One particularly bad day when I was in a lot of pain, I broke down. As I watched my mom finish the breakfast dishes, I felt overwhelming guilt and sadness for forcing my mom — a woman who sacrificed so much of her life to care for others — to now take care of me. It should be the other way around, yet I had lost all control of my life.
My mom came around the counter and wrapped her arm around my slouched shoulders.
“Stop,” she said. “This is just part of being a mom. I want to be here for you and the girls. I would be worried sick if I was at home.”
There was no bitterness, no resentment. It was unconditional mom-love at its finest.
Now that I am past the hardest part of my illness, I still feel overwhelmed by the generosity people have shown my family. I have tried to live my life full of gratitude; yet I do not think I fully understood how lucky I am for the life that I have until it was suddenly taken away.
This. This is how to live life.
In a world where there seems to be more to fear than to hope for; in a world that moves so fast we sometimes lose sight of what is important; in a world that always tells us that we are not enough; I have been shown by good people how to live life.
We say vows — we make promises —that we need to remember when times get tough. Not just in our marriages, but in all our partnerships.
We include people in our lives — we become part of a community — and we must lift each other up in our darkest times.
We need to forget the competition, the Mommy wars, the insecurities, and we must focus on what is important in raising our kids, including demonstrating first-hand how to give more of yourself than you at times receive.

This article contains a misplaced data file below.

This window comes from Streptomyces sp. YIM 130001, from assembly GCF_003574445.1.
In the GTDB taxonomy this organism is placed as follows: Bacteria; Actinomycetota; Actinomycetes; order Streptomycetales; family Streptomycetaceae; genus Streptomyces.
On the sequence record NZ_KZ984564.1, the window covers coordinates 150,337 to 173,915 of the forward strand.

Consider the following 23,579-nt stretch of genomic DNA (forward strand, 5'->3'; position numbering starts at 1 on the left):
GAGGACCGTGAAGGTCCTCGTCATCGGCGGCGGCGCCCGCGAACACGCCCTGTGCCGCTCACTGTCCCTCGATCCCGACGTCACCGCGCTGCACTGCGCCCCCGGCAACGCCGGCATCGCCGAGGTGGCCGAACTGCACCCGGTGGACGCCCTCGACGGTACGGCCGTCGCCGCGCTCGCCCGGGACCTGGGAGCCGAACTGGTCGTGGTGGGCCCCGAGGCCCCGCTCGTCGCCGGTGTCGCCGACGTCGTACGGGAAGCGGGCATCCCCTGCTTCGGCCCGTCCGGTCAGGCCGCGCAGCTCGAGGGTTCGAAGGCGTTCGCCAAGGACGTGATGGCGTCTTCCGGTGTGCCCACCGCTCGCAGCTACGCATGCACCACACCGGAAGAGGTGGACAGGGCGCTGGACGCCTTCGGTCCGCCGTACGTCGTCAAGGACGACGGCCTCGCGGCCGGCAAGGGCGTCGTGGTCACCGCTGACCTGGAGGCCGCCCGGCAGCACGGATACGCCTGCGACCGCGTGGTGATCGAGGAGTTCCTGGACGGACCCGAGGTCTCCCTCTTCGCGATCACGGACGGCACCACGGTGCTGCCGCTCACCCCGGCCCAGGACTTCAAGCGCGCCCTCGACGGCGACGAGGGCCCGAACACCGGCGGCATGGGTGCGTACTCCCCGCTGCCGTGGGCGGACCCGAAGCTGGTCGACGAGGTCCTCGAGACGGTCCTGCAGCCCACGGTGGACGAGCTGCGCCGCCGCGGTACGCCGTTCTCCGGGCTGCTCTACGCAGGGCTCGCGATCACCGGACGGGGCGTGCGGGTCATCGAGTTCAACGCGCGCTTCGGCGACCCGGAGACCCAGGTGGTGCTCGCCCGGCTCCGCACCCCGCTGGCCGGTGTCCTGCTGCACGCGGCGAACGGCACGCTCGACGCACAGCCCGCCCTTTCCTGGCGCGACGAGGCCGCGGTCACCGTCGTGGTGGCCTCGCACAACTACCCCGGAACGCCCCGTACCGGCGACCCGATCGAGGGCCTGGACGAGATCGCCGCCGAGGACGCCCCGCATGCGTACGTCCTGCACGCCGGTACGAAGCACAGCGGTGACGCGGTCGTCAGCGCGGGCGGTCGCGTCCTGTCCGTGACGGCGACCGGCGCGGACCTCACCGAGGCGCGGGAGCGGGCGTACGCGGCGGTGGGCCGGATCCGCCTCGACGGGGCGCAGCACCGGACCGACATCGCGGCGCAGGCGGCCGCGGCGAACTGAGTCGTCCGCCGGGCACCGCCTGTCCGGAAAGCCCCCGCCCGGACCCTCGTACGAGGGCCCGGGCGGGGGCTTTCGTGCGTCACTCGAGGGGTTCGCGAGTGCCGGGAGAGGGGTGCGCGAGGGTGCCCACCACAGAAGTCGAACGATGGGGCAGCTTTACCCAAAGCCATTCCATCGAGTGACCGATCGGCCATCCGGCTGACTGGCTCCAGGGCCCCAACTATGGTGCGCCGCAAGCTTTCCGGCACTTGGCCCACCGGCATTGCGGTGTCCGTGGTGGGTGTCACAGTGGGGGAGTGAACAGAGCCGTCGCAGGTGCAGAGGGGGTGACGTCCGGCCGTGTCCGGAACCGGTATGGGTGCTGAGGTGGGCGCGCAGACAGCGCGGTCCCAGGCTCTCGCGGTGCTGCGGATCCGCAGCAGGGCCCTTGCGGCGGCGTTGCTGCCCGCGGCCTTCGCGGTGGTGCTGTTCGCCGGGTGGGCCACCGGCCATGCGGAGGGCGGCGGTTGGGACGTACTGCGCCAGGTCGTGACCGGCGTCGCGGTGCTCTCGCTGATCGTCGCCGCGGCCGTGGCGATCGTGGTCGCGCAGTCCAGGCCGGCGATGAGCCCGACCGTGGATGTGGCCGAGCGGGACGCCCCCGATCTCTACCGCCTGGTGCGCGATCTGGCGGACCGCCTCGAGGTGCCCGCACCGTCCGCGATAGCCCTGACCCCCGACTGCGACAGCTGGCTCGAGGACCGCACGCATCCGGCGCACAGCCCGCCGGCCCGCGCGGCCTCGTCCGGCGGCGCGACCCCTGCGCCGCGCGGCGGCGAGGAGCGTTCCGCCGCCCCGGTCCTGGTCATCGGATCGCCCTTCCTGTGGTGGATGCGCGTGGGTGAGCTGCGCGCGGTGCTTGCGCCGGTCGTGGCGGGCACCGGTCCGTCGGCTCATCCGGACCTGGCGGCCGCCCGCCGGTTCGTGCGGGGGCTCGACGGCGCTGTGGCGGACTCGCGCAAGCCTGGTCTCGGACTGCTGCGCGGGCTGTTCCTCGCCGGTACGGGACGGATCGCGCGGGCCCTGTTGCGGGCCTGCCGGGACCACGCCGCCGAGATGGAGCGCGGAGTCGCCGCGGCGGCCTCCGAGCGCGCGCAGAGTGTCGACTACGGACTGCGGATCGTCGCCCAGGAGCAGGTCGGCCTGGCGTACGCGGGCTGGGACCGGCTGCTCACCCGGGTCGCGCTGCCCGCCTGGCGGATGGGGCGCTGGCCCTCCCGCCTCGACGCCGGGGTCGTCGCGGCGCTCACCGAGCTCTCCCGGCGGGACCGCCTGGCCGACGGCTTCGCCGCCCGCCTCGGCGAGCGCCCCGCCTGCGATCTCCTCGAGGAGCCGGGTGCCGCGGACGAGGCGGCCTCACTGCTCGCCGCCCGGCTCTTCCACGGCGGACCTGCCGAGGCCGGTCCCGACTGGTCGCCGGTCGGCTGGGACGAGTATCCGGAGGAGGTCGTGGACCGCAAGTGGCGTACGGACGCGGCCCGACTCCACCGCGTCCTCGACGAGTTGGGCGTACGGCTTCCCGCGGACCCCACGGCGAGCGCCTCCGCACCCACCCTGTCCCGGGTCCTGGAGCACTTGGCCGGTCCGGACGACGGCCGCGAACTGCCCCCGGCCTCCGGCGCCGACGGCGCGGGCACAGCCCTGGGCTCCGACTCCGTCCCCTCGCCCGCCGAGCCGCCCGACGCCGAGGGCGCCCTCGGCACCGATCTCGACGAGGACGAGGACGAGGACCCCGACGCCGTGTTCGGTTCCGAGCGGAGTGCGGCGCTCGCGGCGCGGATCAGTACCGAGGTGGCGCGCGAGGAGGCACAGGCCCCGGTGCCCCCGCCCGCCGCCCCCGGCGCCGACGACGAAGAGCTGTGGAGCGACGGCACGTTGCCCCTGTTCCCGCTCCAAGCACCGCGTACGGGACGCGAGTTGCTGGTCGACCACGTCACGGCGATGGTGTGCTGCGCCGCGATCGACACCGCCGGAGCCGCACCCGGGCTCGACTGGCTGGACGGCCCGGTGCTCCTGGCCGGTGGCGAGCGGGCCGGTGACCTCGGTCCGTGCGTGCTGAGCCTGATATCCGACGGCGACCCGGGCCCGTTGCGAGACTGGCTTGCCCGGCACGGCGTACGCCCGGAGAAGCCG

I will always remember this time in my life as dark, painful and difficult. A time when my optimism was lost and fear smacked down my hope, and even caused me to question my faith.
But these past few months have also restored my belief that people are good — genuinely good, if you let them be a part of your journey.
Life is still uncertain for me. I have cleared several hurdles in fighting this disease, but I do not know if my vision will ever return in my left eye. I have options, but we won’t be able to pursue them for several months.
The old me would find this prospect — this undetermined destiny — overwhelming.
But this me. This woman who has been shown so much grace and so much generosity. This me knows I can live through anything.
Because I have been shown how to live life. And I intend to do just that.
On April 17, three and a half weeks after my first symptoms, I was diagnosed with acanthomoeba keratitis. Acanthomoeba is an amoeba that invades the cornea of the eye and may result in visual impairment or in some cases, blindness. In the United States, it is often associated with contact lens use.
To the guy who bought that last round of shots at Planet Fred’s about 20 years ago, I want to say thank you.
Because of you (and quite possibly the Lemon Drop), I asked a handsome young man to dance. He held his hands up in front of him and shook his head no, but pushed his friend towards me. We took off and boogied.
For the next few hours we shouted into each other’s ears as “This is How We Do It” and “Boom Boom Boom” rocked the dance floor. He was on spring break from Business School at Duke, I was a staff aide to a U.S. congressman. We may or may not have locked lips once or twice in between conversation.
As the lights came on in the bar signaling the night was over, he asked me for my phone number. “Maybe I could come up and take you out on a real date,” he said to me.
As a young 23-year-old in Washington, D.C., I wasn’t sure if I wanted a long-distance relationship. I wasn’t sure if I wanted a relationship at all; but he was cute, so I shamelessly handed him a card with all my digits. With a kiss on the cheek, he was gone.
I spent the cab ride home talking about that boy I met on the dance floor. I spent the next morning fighting off waves of nausea wondering what was I thinking the night before. I never could handle shots.
He waited the appropriate amount of time and called on Tuesday after properly vetting me through a mutual acquaintance. “She’s not an axe murderer if that’s what you’re worried about,” was the confirmation he received.